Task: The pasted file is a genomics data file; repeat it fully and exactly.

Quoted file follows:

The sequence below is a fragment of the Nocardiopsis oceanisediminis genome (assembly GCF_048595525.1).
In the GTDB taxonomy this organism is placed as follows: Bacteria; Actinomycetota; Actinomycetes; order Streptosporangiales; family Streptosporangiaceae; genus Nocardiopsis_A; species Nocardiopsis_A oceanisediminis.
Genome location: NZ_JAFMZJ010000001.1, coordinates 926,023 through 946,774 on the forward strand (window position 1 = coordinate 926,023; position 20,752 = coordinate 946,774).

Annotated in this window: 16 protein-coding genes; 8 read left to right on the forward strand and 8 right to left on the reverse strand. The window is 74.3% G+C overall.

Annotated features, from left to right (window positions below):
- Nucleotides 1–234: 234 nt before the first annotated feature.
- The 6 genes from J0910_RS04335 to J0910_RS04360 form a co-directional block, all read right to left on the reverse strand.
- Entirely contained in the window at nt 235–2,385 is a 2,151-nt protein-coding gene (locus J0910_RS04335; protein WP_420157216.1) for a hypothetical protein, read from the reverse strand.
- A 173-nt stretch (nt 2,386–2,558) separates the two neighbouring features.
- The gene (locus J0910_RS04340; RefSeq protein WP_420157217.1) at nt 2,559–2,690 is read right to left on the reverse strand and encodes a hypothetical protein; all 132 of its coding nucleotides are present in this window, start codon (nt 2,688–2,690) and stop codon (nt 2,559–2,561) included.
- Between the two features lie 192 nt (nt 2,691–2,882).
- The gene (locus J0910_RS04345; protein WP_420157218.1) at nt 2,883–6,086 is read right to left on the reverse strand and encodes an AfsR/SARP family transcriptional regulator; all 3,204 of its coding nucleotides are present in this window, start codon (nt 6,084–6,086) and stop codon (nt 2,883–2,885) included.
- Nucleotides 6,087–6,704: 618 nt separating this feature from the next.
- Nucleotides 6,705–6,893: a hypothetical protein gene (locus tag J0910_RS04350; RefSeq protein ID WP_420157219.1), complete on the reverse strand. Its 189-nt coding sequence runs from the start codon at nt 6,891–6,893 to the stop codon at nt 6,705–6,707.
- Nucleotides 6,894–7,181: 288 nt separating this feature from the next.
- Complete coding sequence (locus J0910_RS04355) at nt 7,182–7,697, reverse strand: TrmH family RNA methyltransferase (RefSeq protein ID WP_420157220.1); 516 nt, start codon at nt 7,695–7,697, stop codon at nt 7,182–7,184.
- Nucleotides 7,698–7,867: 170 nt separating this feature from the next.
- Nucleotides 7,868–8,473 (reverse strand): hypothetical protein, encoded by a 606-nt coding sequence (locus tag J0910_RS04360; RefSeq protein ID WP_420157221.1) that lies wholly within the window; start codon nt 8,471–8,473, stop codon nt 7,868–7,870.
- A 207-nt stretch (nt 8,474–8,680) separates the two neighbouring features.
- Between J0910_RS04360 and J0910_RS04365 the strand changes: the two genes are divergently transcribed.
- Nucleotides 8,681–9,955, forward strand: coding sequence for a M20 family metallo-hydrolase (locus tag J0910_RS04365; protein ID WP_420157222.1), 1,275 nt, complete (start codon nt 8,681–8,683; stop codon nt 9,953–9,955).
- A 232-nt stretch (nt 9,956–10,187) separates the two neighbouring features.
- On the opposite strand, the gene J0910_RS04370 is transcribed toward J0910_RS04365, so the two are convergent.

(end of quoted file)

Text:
The sequence below is a fragment of the Nocardiopsis oceanisediminis genome (assembly GCF_048595525.1).
In the GTDB taxonomy this organism is placed as follows: Bacteria; Actinomycetota; Actinomycetes; order Streptosporangiales; family Streptosporangiaceae; genus Nocardiopsis_A; species Nocardiopsis_A oceanisediminis.
Genome location: NZ_JAFMZJ010000001.1, coordinates 926,023 through 946,774 on the forward strand (window position 1 = coordinate 926,023; position 20,752 = coordinate 946,774).

Annotated in this window: 16 protein-coding genes; 8 read left to right on the forward strand and 8 right to left on the reverse strand. The window is 74.3% G+C overall.

Annotated features, from left to right (window positions below):
- Nucleotides 1–234: 234 nt before the first annotated feature.
- The 6 genes from J0910_RS04335 to J0910_RS04360 form a co-directional block, all read right to left on the reverse strand.
- Entirely contained in the window at nt 235–2,385 is a 2,151-nt protein-coding gene (locus J0910_RS04335; protein WP_420157216.1) for a hypothetical protein, read from the reverse strand.
- A 173-nt stretch (nt 2,386–2,558) separates the two neighbouring features.
- The gene (locus J0910_RS04340; RefSeq protein WP_420157217.1) at nt 2,559–2,690 is read right to left on the reverse strand and encodes a hypothetical protein; all 132 of its coding nucleotides are present in this window, start codon (nt 2,688–2,690) and stop codon (nt 2,559–2,561) included.
- Between the two features lie 192 nt (nt 2,691–2,882).
- The gene (locus J0910_RS04345; protein WP_420157218.1) at nt 2,883–6,086 is read right to left on the reverse strand and encodes an AfsR/SARP family transcriptional regulator; all 3,204 of its coding nucleotides are present in this window, start codon (nt 6,084–6,086) and stop codon (nt 2,883–2,885) included.
- Nucleotides 6,087–6,704: 618 nt separating this feature from the next.
- Nucleotides 6,705–6,893: a hypothetical protein gene (locus tag J0910_RS04350; RefSeq protein ID WP_420157219.1), complete on the reverse strand. Its 189-nt coding sequence runs from the start codon at nt 6,891–6,893 to the stop codon at nt 6,705–6,707.
- Nucleotides 6,894–7,181: 288 nt separating this feature from the next.
- Complete coding sequence (locus J0910_RS04355) at nt 7,182–7,697, reverse strand: TrmH family RNA methyltransferase (RefSeq protein ID WP_420157220.1); 516 nt, start codon at nt 7,695–7,697, stop codon at nt 7,182–7,184.
- Nucleotides 7,698–7,867: 170 nt separating this feature from the next.
- Nucleotides 7,868–8,473 (reverse strand): hypothetical protein, encoded by a 606-nt coding sequence (locus tag J0910_RS04360; RefSeq protein ID WP_420157221.1) that lies wholly within the window; start codon nt 8,471–8,473, stop codon nt 7,868–7,870.
- A 207-nt stretch (nt 8,474–8,680) separates the two neighbouring features.
- Between J0910_RS04360 and J0910_RS04365 the strand changes: the two genes are divergently transcribed.
- Nucleotides 8,681–9,955, forward strand: coding sequence for a M20 family metallo-hydrolase (locus tag J0910_RS04365; protein ID WP_420157222.1), 1,275 nt, complete (start codon nt 8,681–8,683; stop codon nt 9,953–9,955).
- A 232-nt stretch (nt 9,956–10,187) separates the two neighbouring features.
- On the opposite strand, the gene J0910_RS04370 is transcribed toward J0910_RS04365, so the two are convergent.